Hillbilly Elegy bakes conservatism into the text



Ron Howard really leans into the elegy part of this adaptation of a NYTimes besteller for Netflix. The technically-proficient biopic rues a backwards nostalgia and fatalist future, the Eden of childhood summers in Hill Country, and a doomed future. The Hans Zimmer score marches, dirge-like, in the background, a variegated epic with sweeping strings. It’s an effective piece of music, patriotic almost, just shy of sympathy-manipulation. There’s already enough of that on screen. The movie flashes back to childhood traumas, the makings of a man, to periodically to revive your waning attention and cull your emotions.


If you don’t know by now, J.D. Vance grew up in an Ohio suburb, which isn’t exactly Hill Country (Appalachia, from which “hillbillies” hail), but his grandma was from there so he proudly lays claim to it as well. Eventually he graduated from Yale Law (undergrad was at Ohio State, an experience unremarked upon in the movie), clerked for Brett Kavanaugh, and wrote the book on which this movie is based. He is in most views of the world a success.


I remember the book in passing — notable book sales and glowing reviews, a sociology of the white Trump voter, the obstinacy and numbers of which were proliferating before our very eyes. What I didn’t know about were the pans and criticisms of its narrow-mindedness, which in retrospect were inevitable — the second half of the title is “A Memoir of A Family and Culture in Crisis,” a telling blanket statement if ever there was one. Vance from the start deigned to speak for Hill Country, and its inhabitants said shut the fuck up.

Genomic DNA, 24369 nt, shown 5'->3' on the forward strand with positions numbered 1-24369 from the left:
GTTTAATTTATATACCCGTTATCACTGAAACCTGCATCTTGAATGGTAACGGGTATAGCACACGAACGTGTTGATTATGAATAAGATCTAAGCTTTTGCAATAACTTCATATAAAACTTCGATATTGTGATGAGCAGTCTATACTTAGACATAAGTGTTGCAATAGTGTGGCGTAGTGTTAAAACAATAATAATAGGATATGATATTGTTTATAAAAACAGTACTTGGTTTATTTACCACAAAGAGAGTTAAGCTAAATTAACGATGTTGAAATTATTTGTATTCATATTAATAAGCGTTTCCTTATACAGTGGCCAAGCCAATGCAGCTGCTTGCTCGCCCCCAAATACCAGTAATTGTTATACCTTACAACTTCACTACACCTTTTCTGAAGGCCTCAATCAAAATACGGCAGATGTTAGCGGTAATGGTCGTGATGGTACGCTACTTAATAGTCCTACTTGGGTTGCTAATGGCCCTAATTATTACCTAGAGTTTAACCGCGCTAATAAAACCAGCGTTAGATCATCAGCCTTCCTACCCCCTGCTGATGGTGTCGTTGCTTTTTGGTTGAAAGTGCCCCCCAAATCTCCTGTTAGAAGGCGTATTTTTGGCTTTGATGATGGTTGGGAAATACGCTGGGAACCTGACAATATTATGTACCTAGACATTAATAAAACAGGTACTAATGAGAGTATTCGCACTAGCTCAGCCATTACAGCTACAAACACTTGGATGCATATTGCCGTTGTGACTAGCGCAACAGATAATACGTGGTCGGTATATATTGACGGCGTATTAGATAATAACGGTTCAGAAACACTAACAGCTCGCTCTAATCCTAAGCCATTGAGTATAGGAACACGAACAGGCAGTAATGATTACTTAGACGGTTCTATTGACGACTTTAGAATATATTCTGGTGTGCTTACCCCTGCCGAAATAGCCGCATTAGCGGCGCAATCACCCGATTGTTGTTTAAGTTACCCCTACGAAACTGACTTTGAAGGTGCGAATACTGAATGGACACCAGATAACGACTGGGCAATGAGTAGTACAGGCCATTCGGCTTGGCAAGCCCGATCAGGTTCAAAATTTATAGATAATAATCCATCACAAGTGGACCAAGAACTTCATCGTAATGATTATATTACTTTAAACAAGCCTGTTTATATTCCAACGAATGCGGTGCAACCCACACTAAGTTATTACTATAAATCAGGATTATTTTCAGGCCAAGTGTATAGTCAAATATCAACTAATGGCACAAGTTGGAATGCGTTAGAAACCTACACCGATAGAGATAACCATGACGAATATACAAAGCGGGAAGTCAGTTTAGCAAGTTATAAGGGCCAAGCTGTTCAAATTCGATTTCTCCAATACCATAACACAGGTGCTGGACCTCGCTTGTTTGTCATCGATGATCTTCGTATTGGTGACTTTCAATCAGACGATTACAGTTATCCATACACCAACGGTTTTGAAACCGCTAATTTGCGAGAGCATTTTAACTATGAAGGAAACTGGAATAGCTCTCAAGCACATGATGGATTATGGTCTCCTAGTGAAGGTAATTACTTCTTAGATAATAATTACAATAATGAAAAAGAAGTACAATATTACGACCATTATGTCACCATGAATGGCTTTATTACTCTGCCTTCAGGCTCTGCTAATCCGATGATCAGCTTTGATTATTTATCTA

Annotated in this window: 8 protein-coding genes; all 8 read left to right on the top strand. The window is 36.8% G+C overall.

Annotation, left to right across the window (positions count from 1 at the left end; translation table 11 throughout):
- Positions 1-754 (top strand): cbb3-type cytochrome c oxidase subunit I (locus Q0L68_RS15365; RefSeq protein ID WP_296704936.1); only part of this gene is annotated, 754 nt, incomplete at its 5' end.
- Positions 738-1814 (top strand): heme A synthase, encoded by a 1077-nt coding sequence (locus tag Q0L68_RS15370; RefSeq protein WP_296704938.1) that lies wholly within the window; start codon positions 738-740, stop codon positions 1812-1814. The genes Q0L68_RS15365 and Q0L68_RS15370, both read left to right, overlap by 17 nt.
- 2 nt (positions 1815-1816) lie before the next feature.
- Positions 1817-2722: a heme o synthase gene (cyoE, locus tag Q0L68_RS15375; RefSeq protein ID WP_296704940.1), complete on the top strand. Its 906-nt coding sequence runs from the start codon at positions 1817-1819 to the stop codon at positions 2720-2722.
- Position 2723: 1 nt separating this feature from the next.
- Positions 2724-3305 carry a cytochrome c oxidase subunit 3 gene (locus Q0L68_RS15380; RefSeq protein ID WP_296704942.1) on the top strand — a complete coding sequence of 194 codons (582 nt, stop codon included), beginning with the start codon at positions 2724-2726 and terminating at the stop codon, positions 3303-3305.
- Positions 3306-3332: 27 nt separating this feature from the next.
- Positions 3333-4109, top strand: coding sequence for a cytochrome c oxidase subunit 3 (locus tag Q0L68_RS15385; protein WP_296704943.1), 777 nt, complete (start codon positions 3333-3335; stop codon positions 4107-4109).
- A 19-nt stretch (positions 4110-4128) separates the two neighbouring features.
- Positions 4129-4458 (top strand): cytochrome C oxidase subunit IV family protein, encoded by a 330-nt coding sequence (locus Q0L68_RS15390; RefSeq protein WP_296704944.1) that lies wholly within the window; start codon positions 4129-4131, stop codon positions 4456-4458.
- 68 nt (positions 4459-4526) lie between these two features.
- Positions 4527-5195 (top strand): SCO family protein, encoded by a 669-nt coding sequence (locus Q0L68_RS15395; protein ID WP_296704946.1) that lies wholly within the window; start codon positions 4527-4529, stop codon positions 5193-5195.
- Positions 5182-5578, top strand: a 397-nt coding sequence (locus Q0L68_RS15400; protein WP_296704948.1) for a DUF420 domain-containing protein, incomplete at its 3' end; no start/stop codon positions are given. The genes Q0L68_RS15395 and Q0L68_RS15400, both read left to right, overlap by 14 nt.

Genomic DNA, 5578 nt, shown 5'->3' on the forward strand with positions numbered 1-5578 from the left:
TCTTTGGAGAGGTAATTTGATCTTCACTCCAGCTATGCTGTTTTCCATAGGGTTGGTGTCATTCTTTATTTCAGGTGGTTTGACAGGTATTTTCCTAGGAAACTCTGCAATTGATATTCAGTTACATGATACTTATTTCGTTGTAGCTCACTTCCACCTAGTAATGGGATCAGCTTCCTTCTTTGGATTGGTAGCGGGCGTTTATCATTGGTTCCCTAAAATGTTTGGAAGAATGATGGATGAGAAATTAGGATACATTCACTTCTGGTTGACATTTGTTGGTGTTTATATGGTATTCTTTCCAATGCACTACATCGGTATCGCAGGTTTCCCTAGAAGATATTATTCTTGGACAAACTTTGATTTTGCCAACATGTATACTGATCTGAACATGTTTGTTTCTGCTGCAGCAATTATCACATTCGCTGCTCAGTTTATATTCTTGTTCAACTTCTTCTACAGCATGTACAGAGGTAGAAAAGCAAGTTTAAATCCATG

Among the lessons learned about the poor working class from this movie: Family is all you’ve got, even if they’re flawed. Your mother will make your life hell, but also make you into who you are. Society commands an unerring piety for elders and even greater respect for the dead. None of these seem very original or inspiring. In fact, these seem generic, wholly relatable family-first values transferable to a number of different cultures — which is perhaps the point. These subthemes spike the air, but don’t cohere into a thundering mass. The film’s clincher, which I only deduced because of Hans, and Glenn Close, who gets to do a lot of Serious Acting, is as follows: the death of success comes from a lack of trying. This myth is illustrated by J.D.’s drug-addict mother (Amy Adams, never not good, but this seems too easy) without further investigation into the context of her circumstances. (I wasn’t expecting an expose on Mallinckrodt, but acknowledging America’s opioid epidemic or even basic screenplay deets on how she gets/affords the drugs would’ve sufficed.)


Despite Howard’s refusal to make this into a political picture, an exquisite conservatism is baked into the text: to make a way for yourself, you only need to work hard. The memoir extrapolated a political lesson from personal experience and the blinkered film elevates this ideology. The movie has appeased very few. Viewers from these regions rightfully protest the stereotypical presentation of their lives, and those who already overvalue personality responsibility will stick to their guns, perpetuating myths about the poor. A convenient capper to the Trump era.